Coping with unemployment: does educational attainment make any difference?
Research output: Contribution to journal › Journal article › peer-review
AIMS: The aim of this study was to examine the cross-sectional association between educational attainment and coping strategies with unemployment in a random sample of 37- to 56-year-old Danish men and women in long-term unemployment. METHODS: Data were based on a survey among 575 men and 1,064 women who had been unemployed at least 70% of the time during a three-year period (October 1996 to October 1999). The outcome measures were two scales for coping with unemployment, one for problem-solving coping, and one for avoidant coping. Educational attainment was measured by years of vocational training. RESULTS: A significant association was found between low educational attainment and low use of problem-solving coping among both men, OR = 1.81 (95% CI 1.19-2.75), and women, OR = 1.57 (1.13-2.18). Adjustment for cohabitation status, self rated health, economic strain, and unemployment status did not change this association substantially. High use of avoidant coping was associated with low educational attainment among men, OR = 1.57 (0.98-2.51). For women, medium educational attainment was significantly associated with low use of avoidant coping, OR = 0.60 (0.42-0.85). This result was not affected by adjustment for the covariates. CONCLUSIONS: Coping strategies are considered a potential modifier of the impact of unemployment on health and well-being. In this study, differences in coping strategies with unemployment were associated with educational attainment.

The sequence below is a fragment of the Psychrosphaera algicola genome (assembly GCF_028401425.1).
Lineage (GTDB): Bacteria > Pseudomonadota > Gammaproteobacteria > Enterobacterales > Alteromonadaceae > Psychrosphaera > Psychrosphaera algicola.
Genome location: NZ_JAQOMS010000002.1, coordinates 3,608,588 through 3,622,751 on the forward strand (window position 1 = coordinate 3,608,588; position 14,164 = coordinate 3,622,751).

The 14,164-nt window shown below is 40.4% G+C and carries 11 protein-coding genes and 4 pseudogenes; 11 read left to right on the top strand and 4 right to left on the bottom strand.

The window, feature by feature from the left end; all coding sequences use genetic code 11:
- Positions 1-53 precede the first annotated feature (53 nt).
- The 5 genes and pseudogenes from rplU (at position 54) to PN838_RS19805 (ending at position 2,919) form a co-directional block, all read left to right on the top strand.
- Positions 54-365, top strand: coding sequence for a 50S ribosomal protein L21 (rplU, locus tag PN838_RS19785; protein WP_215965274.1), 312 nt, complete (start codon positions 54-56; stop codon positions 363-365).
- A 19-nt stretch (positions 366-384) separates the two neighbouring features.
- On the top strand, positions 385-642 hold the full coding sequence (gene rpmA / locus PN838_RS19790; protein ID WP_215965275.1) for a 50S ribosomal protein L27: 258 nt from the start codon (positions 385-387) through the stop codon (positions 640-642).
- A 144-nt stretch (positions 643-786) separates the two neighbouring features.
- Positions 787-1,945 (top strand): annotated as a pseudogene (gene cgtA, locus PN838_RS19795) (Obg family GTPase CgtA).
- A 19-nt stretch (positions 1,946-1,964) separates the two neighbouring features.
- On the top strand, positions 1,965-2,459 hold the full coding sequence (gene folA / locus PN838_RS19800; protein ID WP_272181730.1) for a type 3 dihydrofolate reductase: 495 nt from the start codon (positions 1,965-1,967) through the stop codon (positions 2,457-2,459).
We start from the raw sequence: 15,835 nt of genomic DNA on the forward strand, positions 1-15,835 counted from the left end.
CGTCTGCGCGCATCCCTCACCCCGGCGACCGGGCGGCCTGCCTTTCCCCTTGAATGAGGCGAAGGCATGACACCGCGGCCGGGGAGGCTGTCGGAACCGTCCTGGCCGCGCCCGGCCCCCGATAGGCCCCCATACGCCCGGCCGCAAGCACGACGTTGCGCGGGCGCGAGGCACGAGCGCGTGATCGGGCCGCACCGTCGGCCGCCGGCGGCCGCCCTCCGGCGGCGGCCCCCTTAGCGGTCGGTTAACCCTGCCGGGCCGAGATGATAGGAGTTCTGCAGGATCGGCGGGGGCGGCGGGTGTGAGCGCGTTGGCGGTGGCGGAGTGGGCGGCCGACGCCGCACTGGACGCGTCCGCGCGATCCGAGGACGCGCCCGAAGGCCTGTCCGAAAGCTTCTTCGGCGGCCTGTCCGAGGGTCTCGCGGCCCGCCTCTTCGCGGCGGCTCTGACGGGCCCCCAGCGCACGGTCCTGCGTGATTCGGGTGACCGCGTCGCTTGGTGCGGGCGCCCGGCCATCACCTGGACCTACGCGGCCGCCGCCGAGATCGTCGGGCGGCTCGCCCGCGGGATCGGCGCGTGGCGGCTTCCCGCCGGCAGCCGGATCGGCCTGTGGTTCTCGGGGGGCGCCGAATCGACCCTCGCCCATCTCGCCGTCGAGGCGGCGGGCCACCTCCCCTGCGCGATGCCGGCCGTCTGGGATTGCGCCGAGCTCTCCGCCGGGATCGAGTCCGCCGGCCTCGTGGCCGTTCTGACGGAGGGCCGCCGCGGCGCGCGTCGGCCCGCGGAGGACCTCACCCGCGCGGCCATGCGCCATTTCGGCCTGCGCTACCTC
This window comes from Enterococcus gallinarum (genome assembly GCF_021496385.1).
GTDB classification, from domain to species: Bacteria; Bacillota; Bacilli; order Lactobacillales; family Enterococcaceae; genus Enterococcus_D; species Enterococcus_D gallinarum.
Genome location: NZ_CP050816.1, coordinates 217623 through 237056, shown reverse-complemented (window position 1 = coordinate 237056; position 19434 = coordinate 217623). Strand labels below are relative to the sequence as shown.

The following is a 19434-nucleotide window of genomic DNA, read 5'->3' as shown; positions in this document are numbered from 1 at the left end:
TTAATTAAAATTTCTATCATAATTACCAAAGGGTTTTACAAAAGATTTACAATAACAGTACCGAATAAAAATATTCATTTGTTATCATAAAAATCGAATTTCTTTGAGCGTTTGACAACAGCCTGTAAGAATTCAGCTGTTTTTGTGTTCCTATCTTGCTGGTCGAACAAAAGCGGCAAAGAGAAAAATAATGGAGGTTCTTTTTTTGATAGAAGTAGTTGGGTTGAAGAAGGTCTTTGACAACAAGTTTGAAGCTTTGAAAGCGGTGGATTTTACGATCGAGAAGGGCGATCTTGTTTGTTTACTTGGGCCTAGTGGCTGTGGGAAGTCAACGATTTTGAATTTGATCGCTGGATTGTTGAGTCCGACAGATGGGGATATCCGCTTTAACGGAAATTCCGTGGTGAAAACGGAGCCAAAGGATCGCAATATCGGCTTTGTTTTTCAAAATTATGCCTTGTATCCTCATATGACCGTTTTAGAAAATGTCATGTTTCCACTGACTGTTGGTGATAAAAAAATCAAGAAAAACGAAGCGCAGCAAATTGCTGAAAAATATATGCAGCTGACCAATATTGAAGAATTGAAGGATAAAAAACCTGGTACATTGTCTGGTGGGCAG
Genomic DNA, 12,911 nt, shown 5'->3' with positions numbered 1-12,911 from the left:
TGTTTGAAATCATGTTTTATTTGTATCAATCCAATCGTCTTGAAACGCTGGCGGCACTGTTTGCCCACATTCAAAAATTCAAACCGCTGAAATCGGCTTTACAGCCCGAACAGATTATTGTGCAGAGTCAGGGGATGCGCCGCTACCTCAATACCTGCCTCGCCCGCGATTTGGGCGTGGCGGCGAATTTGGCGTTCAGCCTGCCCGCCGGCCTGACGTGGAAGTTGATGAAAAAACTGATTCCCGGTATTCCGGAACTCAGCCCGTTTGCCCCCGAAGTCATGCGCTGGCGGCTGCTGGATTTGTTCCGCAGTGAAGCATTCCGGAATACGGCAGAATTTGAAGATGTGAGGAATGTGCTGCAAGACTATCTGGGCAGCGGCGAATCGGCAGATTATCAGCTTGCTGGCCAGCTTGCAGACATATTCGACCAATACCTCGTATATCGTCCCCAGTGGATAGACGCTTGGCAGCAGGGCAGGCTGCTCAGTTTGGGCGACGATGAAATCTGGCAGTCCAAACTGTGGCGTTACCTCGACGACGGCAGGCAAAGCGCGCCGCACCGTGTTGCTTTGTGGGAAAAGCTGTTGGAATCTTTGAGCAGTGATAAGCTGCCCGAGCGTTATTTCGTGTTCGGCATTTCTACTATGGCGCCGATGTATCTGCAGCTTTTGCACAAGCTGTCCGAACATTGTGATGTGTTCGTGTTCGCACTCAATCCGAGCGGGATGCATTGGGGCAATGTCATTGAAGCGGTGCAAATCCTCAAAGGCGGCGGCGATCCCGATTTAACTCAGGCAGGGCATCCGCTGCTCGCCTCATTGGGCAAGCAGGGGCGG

|Journal||Scandinavian Journal of Public Health|
|Number of pages||7|
|Publication status||Published - 2006|
Keywords: Adaptation, Psychological; Adult; Cross-Sectional Studies; Denmark; Educational Status; Female; Health Status; Humans; Male; Middle Aged; Problem Solving; Questionnaires; Sex Factors; Socioeconomic Factors; Stress, Psychological; Unemployment